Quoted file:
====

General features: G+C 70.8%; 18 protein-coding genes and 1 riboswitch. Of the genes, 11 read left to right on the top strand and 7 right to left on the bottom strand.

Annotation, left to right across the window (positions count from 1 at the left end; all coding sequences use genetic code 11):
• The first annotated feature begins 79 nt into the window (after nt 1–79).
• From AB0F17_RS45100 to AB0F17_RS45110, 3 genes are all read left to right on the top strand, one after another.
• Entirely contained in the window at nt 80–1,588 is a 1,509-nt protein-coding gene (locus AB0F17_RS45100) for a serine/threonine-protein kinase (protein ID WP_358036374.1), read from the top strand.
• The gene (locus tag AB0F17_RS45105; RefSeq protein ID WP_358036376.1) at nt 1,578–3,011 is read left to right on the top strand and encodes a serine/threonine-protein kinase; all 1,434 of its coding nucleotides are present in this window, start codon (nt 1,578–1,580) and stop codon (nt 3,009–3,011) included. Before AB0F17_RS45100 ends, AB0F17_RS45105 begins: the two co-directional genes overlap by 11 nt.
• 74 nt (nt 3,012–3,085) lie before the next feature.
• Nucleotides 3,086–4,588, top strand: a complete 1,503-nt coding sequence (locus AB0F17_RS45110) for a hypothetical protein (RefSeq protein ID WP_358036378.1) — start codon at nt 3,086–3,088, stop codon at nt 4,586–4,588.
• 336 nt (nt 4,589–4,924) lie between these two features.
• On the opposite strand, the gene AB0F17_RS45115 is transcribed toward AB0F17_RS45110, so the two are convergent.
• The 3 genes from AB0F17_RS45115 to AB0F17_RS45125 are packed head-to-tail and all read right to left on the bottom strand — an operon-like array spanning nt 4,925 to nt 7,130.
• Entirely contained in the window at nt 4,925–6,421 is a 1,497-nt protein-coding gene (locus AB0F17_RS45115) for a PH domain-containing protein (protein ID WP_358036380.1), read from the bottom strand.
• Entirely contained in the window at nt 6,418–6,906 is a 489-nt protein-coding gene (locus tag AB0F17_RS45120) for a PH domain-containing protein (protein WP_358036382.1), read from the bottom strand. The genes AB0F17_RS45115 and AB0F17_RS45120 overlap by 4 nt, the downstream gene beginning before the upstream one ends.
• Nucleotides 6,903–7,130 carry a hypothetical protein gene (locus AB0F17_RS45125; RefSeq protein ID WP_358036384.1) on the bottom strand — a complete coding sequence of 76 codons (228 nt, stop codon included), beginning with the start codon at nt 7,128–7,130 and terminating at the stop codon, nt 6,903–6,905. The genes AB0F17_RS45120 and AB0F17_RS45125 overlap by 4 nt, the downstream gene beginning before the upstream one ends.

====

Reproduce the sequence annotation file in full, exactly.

General features: G+C 70.8%; 18 protein-coding genes and 1 riboswitch. Of the genes, 11 read left to right on the top strand and 7 right to left on the bottom strand.

Annotation, left to right across the window (positions count from 1 at the left end; all coding sequences use genetic code 11):
• The first annotated feature begins 79 nt into the window (after nt 1–79).
• From AB0F17_RS45100 to AB0F17_RS45110, 3 genes are all read left to right on the top strand, one after another.
• Entirely contained in the window at nt 80–1,588 is a 1,509-nt protein-coding gene (locus AB0F17_RS45100) for a serine/threonine-protein kinase (protein ID WP_358036374.1), read from the top strand.
• The gene (locus tag AB0F17_RS45105; RefSeq protein ID WP_358036376.1) at nt 1,578–3,011 is read left to right on the top strand and encodes a serine/threonine-protein kinase; all 1,434 of its coding nucleotides are present in this window, start codon (nt 1,578–1,580) and stop codon (nt 3,009–3,011) included. Before AB0F17_RS45100 ends, AB0F17_RS45105 begins: the two co-directional genes overlap by 11 nt.
• 74 nt (nt 3,012–3,085) lie before the next feature.
• Nucleotides 3,086–4,588, top strand: a complete 1,503-nt coding sequence (locus AB0F17_RS45110) for a hypothetical protein (RefSeq protein ID WP_358036378.1) — start codon at nt 3,086–3,088, stop codon at nt 4,586–4,588.
• 336 nt (nt 4,589–4,924) lie between these two features.
• On the opposite strand, the gene AB0F17_RS45115 is transcribed toward AB0F17_RS45110, so the two are convergent.
• The 3 genes from AB0F17_RS45115 to AB0F17_RS45125 are packed head-to-tail and all read right to left on the bottom strand — an operon-like array spanning nt 4,925 to nt 7,130.
• Entirely contained in the window at nt 4,925–6,421 is a 1,497-nt protein-coding gene (locus AB0F17_RS45115) for a PH domain-containing protein (protein ID WP_358036380.1), read from the bottom strand.
• Entirely contained in the window at nt 6,418–6,906 is a 489-nt protein-coding gene (locus tag AB0F17_RS45120) for a PH domain-containing protein (protein WP_358036382.1), read from the bottom strand. The genes AB0F17_RS45115 and AB0F17_RS45120 overlap by 4 nt, the downstream gene beginning before the upstream one ends.
• Nucleotides 6,903–7,130 carry a hypothetical protein gene (locus AB0F17_RS45125; RefSeq protein ID WP_358036384.1) on the bottom strand — a complete coding sequence of 76 codons (228 nt, stop codon included), beginning with the start codon at nt 7,128–7,130 and terminating at the stop codon, nt 6,903–6,905. The genes AB0F17_RS45120 and AB0F17_RS45125 overlap by 4 nt, the downstream gene beginning before the upstream one ends.